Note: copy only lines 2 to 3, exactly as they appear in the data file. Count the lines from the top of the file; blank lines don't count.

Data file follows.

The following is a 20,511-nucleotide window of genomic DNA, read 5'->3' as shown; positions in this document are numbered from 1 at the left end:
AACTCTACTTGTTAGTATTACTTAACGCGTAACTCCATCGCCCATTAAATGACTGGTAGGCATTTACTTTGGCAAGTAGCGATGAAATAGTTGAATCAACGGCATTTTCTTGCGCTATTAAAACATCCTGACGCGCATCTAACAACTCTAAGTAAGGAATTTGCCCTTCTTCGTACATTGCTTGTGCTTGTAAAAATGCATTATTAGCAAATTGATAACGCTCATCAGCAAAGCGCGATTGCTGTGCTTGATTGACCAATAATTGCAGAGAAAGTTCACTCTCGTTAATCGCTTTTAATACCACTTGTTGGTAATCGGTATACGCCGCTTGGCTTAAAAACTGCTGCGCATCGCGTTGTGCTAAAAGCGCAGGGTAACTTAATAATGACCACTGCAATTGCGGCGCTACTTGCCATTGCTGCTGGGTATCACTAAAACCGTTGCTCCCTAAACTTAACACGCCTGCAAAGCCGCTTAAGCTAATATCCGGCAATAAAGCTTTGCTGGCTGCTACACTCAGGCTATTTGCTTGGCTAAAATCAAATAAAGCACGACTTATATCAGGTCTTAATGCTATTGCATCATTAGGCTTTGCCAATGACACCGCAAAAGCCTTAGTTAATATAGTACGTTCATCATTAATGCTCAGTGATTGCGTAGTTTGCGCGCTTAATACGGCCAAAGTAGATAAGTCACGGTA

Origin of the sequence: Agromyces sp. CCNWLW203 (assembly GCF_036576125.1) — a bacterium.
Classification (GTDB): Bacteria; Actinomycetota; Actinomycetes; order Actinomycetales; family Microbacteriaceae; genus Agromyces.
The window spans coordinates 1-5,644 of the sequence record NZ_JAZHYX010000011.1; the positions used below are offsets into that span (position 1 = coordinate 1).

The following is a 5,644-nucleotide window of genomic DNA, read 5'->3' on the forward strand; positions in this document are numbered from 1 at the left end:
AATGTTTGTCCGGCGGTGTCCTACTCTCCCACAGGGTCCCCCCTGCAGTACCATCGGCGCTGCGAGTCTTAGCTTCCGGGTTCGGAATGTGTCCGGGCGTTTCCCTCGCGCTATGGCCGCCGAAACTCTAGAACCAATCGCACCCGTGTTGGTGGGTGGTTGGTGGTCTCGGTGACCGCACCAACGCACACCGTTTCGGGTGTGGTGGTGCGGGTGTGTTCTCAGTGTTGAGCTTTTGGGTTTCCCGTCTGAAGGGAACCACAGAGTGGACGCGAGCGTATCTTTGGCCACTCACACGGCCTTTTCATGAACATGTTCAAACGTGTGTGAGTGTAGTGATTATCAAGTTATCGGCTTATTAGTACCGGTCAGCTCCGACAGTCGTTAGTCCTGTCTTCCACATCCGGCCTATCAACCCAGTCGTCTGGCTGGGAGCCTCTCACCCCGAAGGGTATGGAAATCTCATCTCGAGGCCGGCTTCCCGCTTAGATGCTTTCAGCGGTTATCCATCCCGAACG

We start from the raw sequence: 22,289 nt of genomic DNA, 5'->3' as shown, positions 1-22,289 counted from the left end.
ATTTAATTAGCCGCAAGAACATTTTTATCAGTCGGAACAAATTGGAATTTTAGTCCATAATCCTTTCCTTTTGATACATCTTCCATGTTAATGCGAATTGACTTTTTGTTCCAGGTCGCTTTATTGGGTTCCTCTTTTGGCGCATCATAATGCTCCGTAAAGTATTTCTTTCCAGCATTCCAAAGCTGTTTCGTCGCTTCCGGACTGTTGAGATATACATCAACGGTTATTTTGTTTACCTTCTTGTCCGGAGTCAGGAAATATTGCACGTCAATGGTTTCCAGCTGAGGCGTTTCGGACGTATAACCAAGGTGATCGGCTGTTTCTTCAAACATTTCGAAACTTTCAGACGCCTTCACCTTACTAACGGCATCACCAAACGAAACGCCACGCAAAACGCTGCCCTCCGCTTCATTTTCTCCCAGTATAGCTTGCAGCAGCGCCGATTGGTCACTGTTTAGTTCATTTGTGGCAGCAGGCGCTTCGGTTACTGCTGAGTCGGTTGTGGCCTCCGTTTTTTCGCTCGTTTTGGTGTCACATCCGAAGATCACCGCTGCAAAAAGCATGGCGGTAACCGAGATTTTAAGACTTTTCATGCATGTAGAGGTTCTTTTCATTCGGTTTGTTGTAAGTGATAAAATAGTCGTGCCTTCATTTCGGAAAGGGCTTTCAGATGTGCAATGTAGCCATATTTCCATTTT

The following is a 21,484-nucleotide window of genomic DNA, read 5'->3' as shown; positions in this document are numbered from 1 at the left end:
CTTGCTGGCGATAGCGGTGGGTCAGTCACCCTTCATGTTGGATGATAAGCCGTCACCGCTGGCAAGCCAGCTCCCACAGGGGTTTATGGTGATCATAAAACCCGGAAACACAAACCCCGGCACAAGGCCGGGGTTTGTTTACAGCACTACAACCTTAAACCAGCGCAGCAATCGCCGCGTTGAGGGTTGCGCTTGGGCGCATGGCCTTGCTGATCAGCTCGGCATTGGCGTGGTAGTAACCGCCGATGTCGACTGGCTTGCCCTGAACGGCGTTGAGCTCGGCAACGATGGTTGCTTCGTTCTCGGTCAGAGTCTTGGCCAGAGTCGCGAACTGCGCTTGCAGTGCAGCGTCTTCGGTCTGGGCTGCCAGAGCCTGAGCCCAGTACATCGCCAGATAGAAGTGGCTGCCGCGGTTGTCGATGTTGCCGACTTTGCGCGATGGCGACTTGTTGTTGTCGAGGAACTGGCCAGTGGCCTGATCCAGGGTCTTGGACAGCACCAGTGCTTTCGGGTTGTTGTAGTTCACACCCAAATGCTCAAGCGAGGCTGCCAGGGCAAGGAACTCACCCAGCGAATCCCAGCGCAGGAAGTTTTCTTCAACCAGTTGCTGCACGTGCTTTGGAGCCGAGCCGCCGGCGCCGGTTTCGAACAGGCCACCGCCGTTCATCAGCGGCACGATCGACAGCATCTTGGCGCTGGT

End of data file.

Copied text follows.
AACTCTACTTGTTAGTATTACTTAACGCGTAACTCCATCGCCCATTAAATGACTGGTAGGCATTTACTTTGGCAAGTAGCGATGAAATAGTTGAATCAACGGCATTTTCTTGCGCTATTAAAACATCCTGACGCGCATCTAACAACTCTAAGTAAGGAATTTGCCCTTCTTCGTACATTGCTTGTGCTTGTAAAAATGCATTATTAGCAAATTGATAACGCTCATCAGCAAAGCGCGATTGCTGTGCTTGATTGACCAATAATTGCAGAGAAAGTTCACTCTCGTTAATCGCTTTTAATACCACTTGTTGGTAATCGGTATACGCCGCTTGGCTTAAAAACTGCTGCGCATCGCGTTGTGCTAAAAGCGCAGGGTAACTTAATAATGACCACTGCAATTGCGGCGCTACTTGCCATTGCTGCTGGGTATCACTAAAACCGTTGCTCCCTAAACTTAACACGCCTGCAAAGCCGCTTAAGCTAATATCCGGCAATAAAGCTTTGCTGGCTGCTACACTCAGGCTATTTGCTTGGCTAAAATCAAATAAAGCACGACTTATATCAGGTCTTAATGCTATTGCATCATTAGGCTTTGCCAATGACACCGCAAAAGCCTTAGTTAATATAGTACGTTCATCATTAATGCTCAGTGATTGCGTAGTTTGCGCGCTTAATACGGCCAAAGTAGATAAGTCACGGTA

Origin of the sequence: Agromyces sp. CCNWLW203 (assembly GCF_036576125.1) — a bacterium.